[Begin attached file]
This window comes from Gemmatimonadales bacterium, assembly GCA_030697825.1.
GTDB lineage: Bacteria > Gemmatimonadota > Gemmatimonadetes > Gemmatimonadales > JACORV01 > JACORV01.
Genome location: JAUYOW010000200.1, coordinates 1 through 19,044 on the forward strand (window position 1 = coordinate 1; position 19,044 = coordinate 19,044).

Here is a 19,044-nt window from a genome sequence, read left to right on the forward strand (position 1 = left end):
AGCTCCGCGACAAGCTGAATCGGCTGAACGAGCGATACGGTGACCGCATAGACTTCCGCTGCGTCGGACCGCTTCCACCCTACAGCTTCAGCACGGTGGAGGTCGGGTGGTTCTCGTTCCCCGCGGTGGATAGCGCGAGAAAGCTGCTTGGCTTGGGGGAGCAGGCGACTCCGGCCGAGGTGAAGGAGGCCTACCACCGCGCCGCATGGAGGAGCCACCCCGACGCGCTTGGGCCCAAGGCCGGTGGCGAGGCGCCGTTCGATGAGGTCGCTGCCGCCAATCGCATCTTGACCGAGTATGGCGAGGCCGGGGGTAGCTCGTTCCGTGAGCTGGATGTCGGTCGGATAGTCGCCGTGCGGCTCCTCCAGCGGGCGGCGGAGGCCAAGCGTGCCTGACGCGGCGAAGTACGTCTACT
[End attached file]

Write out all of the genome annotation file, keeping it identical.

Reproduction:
This window comes from Gemmatimonadales bacterium, assembly GCA_030697825.1.
GTDB lineage: Bacteria > Gemmatimonadota > Gemmatimonadetes > Gemmatimonadales > JACORV01 > JACORV01.
Genome location: JAUYOW010000200.1, coordinates 1 through 19,044 on the forward strand (window position 1 = coordinate 1; position 19,044 = coordinate 19,044).

Here is a 19,044-nt window from a genome sequence, read left to right on the forward strand (position 1 = left end):
AGCTCCGCGACAAGCTGAATCGGCTGAACGAGCGATACGGTGACCGCATAGACTTCCGCTGCGTCGGACCGCTTCCACCCTACAGCTTCAGCACGGTGGAGGTCGGGTGGTTCTCGTTCCCCGCGGTGGATAGCGCGAGAAAGCTGCTTGGCTTGGGGGAGCAGGCGACTCCGGCCGAGGTGAAGGAGGCCTACCACCGCGCCGCATGGAGGAGCCACCCCGACGCGCTTGGGCCCAAGGCCGGTGGCGAGGCGCCGTTCGATGAGGTCGCTGCCGCCAATCGCATCTTGACCGAGTATGGCGAGGCCGGGGGTAGCTCGTTCCGTGAGCTGGATGTCGGTCGGATAGTCGCCGTGCGGCTCCTCCAGCGGGCGGCGGAGGCCAAGCGTGCCTGACGCGGCGAAGTACGTCTACT